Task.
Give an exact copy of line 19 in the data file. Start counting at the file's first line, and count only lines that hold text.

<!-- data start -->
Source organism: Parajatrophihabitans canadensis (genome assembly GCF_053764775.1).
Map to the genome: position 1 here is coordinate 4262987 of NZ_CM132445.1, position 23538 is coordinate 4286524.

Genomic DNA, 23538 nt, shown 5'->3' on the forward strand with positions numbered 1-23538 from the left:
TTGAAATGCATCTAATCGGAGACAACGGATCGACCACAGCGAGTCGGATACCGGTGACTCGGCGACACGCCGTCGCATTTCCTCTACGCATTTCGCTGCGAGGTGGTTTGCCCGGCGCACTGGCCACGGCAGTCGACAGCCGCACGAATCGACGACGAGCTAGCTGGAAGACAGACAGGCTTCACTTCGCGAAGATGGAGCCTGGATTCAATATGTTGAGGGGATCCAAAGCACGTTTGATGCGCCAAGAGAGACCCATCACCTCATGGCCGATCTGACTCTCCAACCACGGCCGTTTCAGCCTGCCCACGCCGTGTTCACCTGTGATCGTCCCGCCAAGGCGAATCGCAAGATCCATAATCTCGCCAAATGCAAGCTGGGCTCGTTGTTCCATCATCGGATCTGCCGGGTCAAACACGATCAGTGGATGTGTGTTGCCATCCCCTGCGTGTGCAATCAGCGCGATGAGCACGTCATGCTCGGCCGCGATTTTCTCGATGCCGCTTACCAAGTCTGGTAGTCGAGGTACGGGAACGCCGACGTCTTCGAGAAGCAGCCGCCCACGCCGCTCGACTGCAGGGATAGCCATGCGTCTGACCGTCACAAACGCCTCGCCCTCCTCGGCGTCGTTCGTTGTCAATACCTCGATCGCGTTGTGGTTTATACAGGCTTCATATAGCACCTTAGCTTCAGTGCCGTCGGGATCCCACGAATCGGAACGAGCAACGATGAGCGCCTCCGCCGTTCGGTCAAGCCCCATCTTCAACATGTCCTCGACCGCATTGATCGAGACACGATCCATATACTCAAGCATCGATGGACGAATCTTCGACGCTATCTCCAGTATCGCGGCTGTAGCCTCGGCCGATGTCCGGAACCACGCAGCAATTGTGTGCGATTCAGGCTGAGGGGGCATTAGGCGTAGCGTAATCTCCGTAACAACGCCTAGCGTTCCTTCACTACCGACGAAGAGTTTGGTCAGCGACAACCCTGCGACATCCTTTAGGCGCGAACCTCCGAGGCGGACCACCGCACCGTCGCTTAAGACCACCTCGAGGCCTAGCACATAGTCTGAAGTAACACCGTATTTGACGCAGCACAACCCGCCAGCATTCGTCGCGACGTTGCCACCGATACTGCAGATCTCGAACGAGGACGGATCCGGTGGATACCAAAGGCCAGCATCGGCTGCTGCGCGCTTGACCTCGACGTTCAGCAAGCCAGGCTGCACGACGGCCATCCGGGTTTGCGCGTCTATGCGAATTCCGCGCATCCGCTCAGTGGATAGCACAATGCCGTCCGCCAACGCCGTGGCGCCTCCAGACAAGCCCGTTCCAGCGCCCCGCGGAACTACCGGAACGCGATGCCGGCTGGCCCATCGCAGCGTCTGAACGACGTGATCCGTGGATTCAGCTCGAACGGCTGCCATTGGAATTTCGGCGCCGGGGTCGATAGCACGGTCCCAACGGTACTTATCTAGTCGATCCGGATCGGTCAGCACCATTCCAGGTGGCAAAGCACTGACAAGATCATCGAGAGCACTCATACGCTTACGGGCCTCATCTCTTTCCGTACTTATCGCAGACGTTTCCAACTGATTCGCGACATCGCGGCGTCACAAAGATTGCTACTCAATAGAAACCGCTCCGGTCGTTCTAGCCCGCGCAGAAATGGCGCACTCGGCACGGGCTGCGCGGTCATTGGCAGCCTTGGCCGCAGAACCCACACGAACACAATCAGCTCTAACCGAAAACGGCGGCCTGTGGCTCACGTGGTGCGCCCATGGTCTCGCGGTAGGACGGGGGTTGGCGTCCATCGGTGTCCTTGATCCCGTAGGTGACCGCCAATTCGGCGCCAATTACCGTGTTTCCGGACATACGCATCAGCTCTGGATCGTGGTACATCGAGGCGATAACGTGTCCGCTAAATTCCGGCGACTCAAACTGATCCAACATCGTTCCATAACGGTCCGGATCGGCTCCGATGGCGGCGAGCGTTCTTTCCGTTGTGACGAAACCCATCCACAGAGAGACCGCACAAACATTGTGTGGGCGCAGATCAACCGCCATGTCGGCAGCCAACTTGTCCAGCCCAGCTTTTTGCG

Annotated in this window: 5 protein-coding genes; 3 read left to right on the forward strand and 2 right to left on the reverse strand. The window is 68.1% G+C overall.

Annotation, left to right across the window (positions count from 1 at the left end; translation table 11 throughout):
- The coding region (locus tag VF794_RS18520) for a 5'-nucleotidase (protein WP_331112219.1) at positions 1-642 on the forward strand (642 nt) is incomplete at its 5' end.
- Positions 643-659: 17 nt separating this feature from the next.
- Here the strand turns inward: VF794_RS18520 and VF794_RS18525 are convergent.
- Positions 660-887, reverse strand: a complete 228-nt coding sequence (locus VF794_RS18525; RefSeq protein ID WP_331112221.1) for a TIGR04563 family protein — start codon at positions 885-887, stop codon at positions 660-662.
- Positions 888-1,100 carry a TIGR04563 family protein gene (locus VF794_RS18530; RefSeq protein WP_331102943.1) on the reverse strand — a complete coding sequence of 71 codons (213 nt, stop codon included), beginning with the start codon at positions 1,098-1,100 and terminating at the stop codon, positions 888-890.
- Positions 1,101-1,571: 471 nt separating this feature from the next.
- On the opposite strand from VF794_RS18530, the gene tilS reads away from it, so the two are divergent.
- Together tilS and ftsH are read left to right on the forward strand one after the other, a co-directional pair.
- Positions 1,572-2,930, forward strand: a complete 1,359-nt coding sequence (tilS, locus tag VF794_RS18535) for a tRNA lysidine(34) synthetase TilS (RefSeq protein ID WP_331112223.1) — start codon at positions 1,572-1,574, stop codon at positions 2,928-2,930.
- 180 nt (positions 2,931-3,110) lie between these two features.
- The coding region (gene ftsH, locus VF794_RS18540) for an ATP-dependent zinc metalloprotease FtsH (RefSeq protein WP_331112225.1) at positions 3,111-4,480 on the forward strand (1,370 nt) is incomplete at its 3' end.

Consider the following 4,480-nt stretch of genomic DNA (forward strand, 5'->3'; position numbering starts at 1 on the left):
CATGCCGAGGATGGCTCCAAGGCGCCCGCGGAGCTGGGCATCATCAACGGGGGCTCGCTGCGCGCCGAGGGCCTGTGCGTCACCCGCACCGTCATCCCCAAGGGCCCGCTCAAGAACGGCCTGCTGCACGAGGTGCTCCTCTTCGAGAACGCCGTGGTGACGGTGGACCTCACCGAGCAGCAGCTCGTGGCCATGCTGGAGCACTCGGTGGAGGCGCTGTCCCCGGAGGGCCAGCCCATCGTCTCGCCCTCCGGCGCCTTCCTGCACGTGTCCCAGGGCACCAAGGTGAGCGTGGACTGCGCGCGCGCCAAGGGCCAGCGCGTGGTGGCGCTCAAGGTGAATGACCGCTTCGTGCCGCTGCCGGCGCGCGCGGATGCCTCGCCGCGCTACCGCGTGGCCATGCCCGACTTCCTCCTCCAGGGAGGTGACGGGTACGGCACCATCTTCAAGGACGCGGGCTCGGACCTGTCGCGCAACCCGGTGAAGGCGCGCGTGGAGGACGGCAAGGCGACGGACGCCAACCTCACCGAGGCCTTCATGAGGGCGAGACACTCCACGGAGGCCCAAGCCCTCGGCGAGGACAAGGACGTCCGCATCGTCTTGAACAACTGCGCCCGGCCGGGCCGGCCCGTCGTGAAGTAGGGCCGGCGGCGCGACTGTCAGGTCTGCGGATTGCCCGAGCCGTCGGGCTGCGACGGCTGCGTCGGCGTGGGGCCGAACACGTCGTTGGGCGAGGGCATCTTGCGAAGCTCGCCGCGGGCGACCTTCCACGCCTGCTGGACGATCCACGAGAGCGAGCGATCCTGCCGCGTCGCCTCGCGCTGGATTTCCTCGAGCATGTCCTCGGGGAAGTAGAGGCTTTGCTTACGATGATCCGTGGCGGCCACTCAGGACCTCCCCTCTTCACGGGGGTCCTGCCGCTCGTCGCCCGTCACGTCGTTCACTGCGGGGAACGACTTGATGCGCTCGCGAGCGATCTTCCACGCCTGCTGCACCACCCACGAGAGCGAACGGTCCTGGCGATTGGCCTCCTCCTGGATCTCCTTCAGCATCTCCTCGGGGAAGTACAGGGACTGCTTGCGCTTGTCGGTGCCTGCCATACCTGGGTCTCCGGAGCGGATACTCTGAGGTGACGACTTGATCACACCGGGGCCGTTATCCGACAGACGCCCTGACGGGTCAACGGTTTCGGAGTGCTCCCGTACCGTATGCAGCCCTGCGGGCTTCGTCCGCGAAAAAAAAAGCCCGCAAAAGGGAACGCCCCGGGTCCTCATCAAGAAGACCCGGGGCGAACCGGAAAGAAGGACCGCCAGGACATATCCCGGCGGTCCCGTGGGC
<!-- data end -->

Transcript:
CATGCCGAGGATGGCTCCAAGGCGCCCGCGGAGCTGGGCATCATCAACGGGGGCTCGCTGCGCGCCGAGGGCCTGTGCGTCACCCGCACCGTCATCCCCAAGGGCCCGCTCAAGAACGGCCTGCTGCACGAGGTGCTCCTCTTCGAGAACGCCGTGGTGACGGTGGACCTCACCGAGCAGCAGCTCGTGGCCATGCTGGAGCACTCGGTGGAGGCGCTGTCCCCGGAGGGCCAGCCCATCGTCTCGCCCTCCGGCGCCTTCCTGCACGTGTCCCAGGGCACCAAGGTGAGCGTGGACTGCGCGCGCGCCAAGGGCCAGCGCGTGGTGGCGCTCAAGGTGAATGACCGCTTCGTGCCGCTGCCGGCGCGCGCGGATGCCTCGCCGCGCTACCGCGTGGCCATGCCCGACTTCCTCCTCCAGGGAGGTGACGGGTACGGCACCATCTTCAAGGACGCGGGCTCGGACCTGTCGCGCAACCCGGTGAAGGCGCGCGTGGAGGACGGCAAGGCGACGGACGCCAACCTCACCGAGGCCTTCATGAGGGCGAGACACTCCACGGAGGCCCAAGCCCTCGGCGAGGACAAGGACGTCCGCATCGTCTTGAACAACTGCGCCCGGCCGGGCCGGCCCGTCGTGAAGTAGGGCCGGCGGCGCGACTGTCAGGTCTGCGGATTGCCCGAGCCGTCGGGCTGCGACGGCTGCGTCGGCGTGGGGCCGAACACGTCGTTGGGCGAGGGCATCTTGCGAAGCTCGCCGCGGGCGACCTTCCACGCCTGCTGGACGATCCACGAGAGCGAGCGATCCTGCCGCGTCGCCTCGCGCTGGATTTCCTCGAGCATGTCCTCGGGGAAGTAGAGGCTTTGCTTACGATGATCCGTGGCGGCCACTCAGGACCTCCCCTCTTCACGGGGGTCCTGCCGCTCGTCGCCCGTCACGTCGTTCACTGCGGGGAACGACTTGATGCGCTCGCGAGCGATCTTCCACGCCTGCTGCACCACCCACGAGAGCGAACGGTCCTGGCGATTGGCCTCCTCCTGGATCTCCTTCAGCATCTCCTCGGGGAAGTACAGGGACTGCTTGCGCTTGTCGGTGCCTGCCATACCTGGGTCTCCGGAGCGGATACTCTGAGGTGACGACTTGATCACACCGGGGCCGTTATCCGACAGACGCCCTGACGGGTCAACGGTTTCGGAGTGCTCCCGTACCGTATGCAGCCCTGCGGGCTTCGTCCGCGAAAAAAAAAGCCCGCAAAAGGGAACGCCCCGGGTCCTCATCAAGAAGACCCGGGGCGAACCGGAAAGAAGGACCGCCAGGACATATCCCGGCGGTCCCGTGGGC